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The Man Who Taught Maria Sharapova and Serena Williams How To Box


A couple of years ago I finally picked up Maria Sharapova’s book “Unstoppable.” It was a superb read with many surprises and highlights. One particular highlight was a photo Maria placed in the book, it was of her at age eight boxing with the renowned Sarasota boxing coach Harold Wilen.

I know Wilen from the early 2000s when our paths crossed a few times in regards to a junior Olympic boxing champion from Sarasota I was helping manage. I contacted Wilen to inform him of his inclusion in Maria’s book, a very special honor.

Yesterday I made an appointment to revisit Wilen at his (temprorarily closed) gym on Mango Street near downtown Sarasota to talk about his memories of training the eight year old Maria on the finer points of the sweet science.

As we sat on the shaded loading dock of a warehouse converted to a gym, amid a mess of gigantic tires, some weighing 750 and 800 pounds, we discussed some very old memories.

“Maria was eleven when she came here. The book said she was eight,” the recently inducted Florida Boxing Hall of Fame trainer recalled. “So I don’t know where that misunderstanding came from. At the time she came with her father Yuri. He said she was eleven. I don’t remember her first day, just the cumulative of better than nine months she came here.”

Even at a young age, Maria showed the extraordinary drive which tennis fans are so familiar with now. “What stood out about her was her incredible work ethic. And whenever her father – because he knew her better than anybody – when her father felt she wasn’t giving me maximum effort, he’d shout at the top of his lungs, “MA RI AAHHH!!!!” And she was startled and she started to work harder.”

I asked Harold how the Russian father with the little girl found out about his typically rugged-looking, hardcorem blood sweat and tears boxing gym which was then located a couple of blocks from the ritzy downtown Sarasota area (the gym has since been relocated two more times a few blocks away). “Some kind of way they knew that I worked with other tennis players which I had, who came from Bollettieri. That was the initial impetus to check me out in terms of Maria training with boxing to improve her tennis game.”

The veteran boxing figure now in his 60s or 70s, who has worked with dozens of world class contenders and a few world title challengers, still remembers the specific exercises he taught the young Sharapova. “We hit the mitts to get an idea of her athleticism. Working her to her physical limit, like non-stop punching. So that’s all for the good to strengthen her upper body, to strengthen her forehand, backhand, whatever. We also did agility drills for footwork which is inherent in boxing and tennis.”

Maria came to Wilen’s gym for over nine months but he never saw her again in person, only playing on TV. “I’m not surprised by what she has accomplished by what I saw of her work ethic and progression from what I saw at the age of eleven…that she told me and her father told me she was, to what she became. It would be a big thing to see her again.”

Wilen says he was honored to see himself on the page of her book in print and photo, “but my name was spelt wrong, instead of Harold it was spelled as Herald.”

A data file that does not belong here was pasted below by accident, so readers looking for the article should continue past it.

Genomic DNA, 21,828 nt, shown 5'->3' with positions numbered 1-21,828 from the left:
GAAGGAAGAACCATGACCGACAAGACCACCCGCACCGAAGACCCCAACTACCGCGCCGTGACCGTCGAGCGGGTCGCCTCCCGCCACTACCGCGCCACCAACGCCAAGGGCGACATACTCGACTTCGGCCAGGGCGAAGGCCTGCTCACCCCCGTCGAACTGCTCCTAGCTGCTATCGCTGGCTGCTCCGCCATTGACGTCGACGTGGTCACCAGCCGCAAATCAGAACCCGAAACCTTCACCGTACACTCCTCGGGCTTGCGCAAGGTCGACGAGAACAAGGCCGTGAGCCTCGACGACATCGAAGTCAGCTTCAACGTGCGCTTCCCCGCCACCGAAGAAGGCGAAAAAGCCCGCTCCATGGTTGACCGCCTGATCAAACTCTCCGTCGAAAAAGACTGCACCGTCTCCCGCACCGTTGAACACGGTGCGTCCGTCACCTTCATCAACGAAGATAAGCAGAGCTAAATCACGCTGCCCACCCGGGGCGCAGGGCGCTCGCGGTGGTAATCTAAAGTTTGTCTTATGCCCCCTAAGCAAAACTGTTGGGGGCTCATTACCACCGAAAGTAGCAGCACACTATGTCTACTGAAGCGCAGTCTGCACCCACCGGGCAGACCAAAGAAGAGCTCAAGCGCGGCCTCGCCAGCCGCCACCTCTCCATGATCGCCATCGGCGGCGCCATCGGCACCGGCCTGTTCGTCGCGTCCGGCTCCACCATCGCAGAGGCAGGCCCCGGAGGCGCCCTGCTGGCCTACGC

The lasting memory of Maria? “Her incredible work ethic. I never saw her lazy. Her father saw it but I didn’t see it. I still remember hearing him yell MARIA!!! at the top of his lungs.”

Wilen remembers his fee for the Sharapovas back in 1998 or 1999 – $25 per one hour session, once or twice a week.

Then in 2006 or 2007 another famous female tennis star appeared at the Sarasota Boxing Club. “A man called me on the phone to set up an appointment for Serena Williams to take a private lesson. She was rehabbing a knee injury in either 2006 or 2007. She came four times. By the fifth one she didn’t call or come. I tried to contact her but didn’t. I don’t know what happened but we had four private lessons (at a $100 per).”

Wilen was impressed by the power, speed and intensity of Serena and one day asked if she ever considered changing sports from tennis to professional boxing? He still remembers her reply, word for word…”I don’t want to get hit in my face.”

Wilen did not get much of a sense of Serena’s personality while they worked together. “Hard for me to say as a person, what stood out about her. Just her athleticism stood out for me. There was respect, mutual respect shown during the four sessions.”

Having seen both Maria and Serena up close and personal training in the ultimate realm of one on one physical competition, I asked Wilen who showed the superior skills? “Hard to say. Given the different ages. I’d say Serena. She was a woman with all the developed fast twitch muscles Maria didn’t have at that age.”

How about if he trained both for a week now for a boxing match who wins? “Similar age…I’d go with Serena. Given power.”

Power is vital in boxing. As I left the gym I looked at those huge construction vehicle tires sitting there on the asphalt, weighing 700 and 800 pounds each. Wilen told me his prized prospect Johnnie Langston, an 8-2 cruiserweight, can lift and move those tires all the way to Lime Street and back (about 50 yards). Curious, I tried to lift one of the tires to feel what 800 pounds feels like. Humbled, I could not budge the black mass even a millimeter.

The strengths and benefits of boxing training are immeasurable. And this man Harold Wilen instilled some of it into two of the mightiest tennis champions in history.

About Scoop Malinowski

Author of six books including "Muhammad Ali: Portrait of a Champion" and "Heavyweight Armageddon: The Lewis versus Tyson Championship Battle" available at amazon